Still, Mr. Malone, a former engineer who built TCI into a giant over decades, is one of the oldest hands at wheeling and dealing. People close to him say that he is interested in fostering more cooperation in the cable industry, and in the past he has criticized Comcast, the biggest provider, for what he sees as a lack of initiative.
"He wants to assert some leadership," one of these people said.
At the moment, one way of gaining a bigger podium for his views appears to be in helping Charter pursue a potential deal for Time Warner Cable.
Liberty's chief executive, Gregory Maffei, met with his counterpart at Time Warner Cable, Glenn A. Britt, in late May to sell the benefits of a merger, the people briefed on the matter said. They declined to be named because the talks were private. The meeting didn't conclude with a specific offer, though Mr. Britt was largely unmoved by the approach, which envisioned no takeover premium for his company.
Since then, Liberty and Charter executives have strongly hinted to investors that they remain interested in a deal, done only on a friendly basis, in what observers say appears to be a quiet effort to move Time Warner Cable shareholders into the deal camp.
One person close to Mr. Malone cautioned that Liberty and Charter had not made a firm decision on which companies to pursue yet.
Time Warner Cable's management is skeptical and uninterested, though it would be compelled to consider any offer that delivers a significant takeover premium for shareholders, one of the people briefed on the matter said.
A combination of Charter and Time Warner Cable, which both have nationwide coverage, would have about 15 million television subscribers. That would make it the third-biggest such service in the United States, behind only Comcast and DirecTV. The combined company would be the second-biggest broadband provider, behind Comcast.
A merger would give Charter more regional scale and clout with content providers. Merging with Time Warner Cable could allow Charter to cut programming costs by close to $400 million, according to several analysts.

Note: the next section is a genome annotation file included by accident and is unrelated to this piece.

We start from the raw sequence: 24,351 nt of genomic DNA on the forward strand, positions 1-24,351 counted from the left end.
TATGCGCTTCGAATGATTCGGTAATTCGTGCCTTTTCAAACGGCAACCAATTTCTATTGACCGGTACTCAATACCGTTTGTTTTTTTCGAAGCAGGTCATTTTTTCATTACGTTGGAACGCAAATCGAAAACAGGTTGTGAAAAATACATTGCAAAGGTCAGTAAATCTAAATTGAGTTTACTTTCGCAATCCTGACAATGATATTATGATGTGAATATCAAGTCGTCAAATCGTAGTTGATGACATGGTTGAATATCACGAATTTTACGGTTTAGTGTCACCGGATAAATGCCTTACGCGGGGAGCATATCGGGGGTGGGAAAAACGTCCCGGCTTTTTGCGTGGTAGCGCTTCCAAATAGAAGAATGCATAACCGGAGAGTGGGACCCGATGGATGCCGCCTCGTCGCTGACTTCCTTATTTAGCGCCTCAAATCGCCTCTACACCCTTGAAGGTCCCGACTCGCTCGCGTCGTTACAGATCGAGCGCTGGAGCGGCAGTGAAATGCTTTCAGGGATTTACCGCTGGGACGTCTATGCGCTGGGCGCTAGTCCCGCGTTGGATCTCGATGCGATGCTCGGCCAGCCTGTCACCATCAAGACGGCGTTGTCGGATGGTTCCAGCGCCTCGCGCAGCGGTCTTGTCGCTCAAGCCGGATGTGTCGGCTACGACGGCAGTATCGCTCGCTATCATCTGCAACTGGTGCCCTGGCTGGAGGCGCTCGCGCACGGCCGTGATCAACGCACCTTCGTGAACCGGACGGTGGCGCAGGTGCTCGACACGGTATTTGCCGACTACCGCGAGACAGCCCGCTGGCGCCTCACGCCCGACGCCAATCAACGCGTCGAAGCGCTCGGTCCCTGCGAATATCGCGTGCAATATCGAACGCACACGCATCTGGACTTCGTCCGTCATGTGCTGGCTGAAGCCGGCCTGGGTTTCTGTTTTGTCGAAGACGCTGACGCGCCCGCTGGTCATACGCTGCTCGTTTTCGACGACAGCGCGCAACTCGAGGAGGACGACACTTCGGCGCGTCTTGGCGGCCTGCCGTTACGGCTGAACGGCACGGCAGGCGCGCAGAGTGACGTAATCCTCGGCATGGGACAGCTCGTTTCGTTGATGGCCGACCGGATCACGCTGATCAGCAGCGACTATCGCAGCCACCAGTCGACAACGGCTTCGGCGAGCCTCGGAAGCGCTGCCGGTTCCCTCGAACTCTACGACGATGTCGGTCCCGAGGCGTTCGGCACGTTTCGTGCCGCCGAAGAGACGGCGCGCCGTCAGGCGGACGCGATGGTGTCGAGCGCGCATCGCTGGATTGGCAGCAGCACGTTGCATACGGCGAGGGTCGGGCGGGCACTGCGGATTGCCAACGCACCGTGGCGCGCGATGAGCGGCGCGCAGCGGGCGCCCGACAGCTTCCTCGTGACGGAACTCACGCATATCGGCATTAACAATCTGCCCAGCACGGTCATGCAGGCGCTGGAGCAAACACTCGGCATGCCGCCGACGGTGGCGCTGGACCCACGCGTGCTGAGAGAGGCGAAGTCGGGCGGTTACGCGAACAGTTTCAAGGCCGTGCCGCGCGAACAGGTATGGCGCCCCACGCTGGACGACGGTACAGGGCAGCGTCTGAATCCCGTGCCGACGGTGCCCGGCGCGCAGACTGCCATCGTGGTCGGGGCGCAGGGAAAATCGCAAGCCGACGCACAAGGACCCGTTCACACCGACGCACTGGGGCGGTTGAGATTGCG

It would also give the company more money to chase other deals.
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Liberty has also implied that a deal would provide Time Warner Cable with a replacement for Mr. Britt, who is expected to retire this year, in the form of Thomas M. Rutledge, Charter's chief executive and a longtime cable industry executive.
But any deal could be complex. Time Warner Cable's market value is $32.7 billion, nearly three times Charter's $12.5 billion. And Time Warner Cable executives are uncomfortable with many aspects of a potential merger. They are pressing ahead with their own strategic plans; they think Charter's market reach does not necessarily mesh with their own company's; and they may be wary of the amount of debt that a transaction would involve.
Not everyone believes that big-ticket mergers are in the industry's future. Mr. Moffett said he expected more action at the lower end of the marketplace, among the obscure cable companies that would be better off merging. It is there that Mr. Malone may find the most targets.
"The small operators simply can't stand toe-to-toe with the big guys," Mr. Moffett said. Mr. Malone, he added, probably thinks that "Charter is my ticket for the fire sale."
—By Michael J. De La Merced and Brian Stelter of the New York Times
(Disclosure: Comcast is the owner of NBCUniversal, the parent company of CNBC and CNBC.com.)